“As we discuss these complicated political situations, let’s not forget the simple humanity that lies beneath them.”
The idea won the Social Enterprise Track in this fall’s Shea Venture Competition.
Layla Aboukhater, MCAS ’18, a student from Syria, said the situation was bad for Syrian refugees even before Trump’s order.
In tandem with Executive Vice President Michael Lochhead and Provost David Quigley, Boston College president Rev. William P. Leahy, S.J. issued a statement late Sunday night condemning President Donald Trump’s executive order banning the entry of refugees from seven Muslim-majority nations.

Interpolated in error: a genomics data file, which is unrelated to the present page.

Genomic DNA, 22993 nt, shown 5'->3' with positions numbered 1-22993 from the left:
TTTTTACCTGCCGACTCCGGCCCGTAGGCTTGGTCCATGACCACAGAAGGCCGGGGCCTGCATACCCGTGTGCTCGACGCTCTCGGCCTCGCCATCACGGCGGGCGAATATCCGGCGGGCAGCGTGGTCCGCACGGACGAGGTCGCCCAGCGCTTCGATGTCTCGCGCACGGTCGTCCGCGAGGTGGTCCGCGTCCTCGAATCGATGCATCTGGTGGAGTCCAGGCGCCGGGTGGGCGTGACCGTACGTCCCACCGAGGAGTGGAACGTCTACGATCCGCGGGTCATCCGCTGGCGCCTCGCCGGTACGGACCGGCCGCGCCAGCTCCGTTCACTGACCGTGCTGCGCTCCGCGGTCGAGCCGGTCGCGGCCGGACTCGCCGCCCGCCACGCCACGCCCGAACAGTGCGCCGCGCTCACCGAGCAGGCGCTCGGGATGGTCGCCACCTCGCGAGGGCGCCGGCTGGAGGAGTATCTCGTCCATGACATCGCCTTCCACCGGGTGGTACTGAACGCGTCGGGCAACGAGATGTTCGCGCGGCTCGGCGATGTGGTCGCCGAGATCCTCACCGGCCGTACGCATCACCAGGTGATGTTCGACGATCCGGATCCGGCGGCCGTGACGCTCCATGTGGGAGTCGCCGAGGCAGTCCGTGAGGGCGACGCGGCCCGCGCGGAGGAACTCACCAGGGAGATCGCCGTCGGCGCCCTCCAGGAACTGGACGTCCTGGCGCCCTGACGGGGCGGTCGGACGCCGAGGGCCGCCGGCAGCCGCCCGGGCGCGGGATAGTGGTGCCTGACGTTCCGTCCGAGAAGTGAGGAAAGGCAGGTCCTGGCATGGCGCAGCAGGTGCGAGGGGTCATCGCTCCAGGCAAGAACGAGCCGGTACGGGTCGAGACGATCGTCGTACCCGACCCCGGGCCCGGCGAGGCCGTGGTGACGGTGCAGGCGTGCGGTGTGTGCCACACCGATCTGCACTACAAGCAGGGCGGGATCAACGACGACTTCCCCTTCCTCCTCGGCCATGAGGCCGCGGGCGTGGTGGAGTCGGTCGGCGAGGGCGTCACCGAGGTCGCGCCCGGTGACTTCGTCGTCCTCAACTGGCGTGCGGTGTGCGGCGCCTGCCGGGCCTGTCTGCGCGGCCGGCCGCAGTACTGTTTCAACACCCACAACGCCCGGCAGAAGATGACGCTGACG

With over 400,000 deaths in Syria, many of them civilians, political science professor Peter Krause discusses the role of the U.S. in the crisis.
Rebecca Hersman gave a talk titled “Toxic War: Syria, ISIS, and the Use of Chemical Weapons” on Friday.
Bennis blames the conflict on the increasing militarization of U.S. foreign policy.
“I am quite confident that America can take in Syrian refugees and balance lives saved with any perceived effect on American values, coffers, or security.”
In war-torn Syria, spurts of electricity offer an escapist glimpse into another world.
“When you’re not used to the noises and how loud they are, it’s kind of terrifying, but then you really get used to it,” Aboukhater said. A recent transfer student to Boston College, Layla Aboukhater escaped Syria’s escalating violence in Nov. 2014 alongside her father.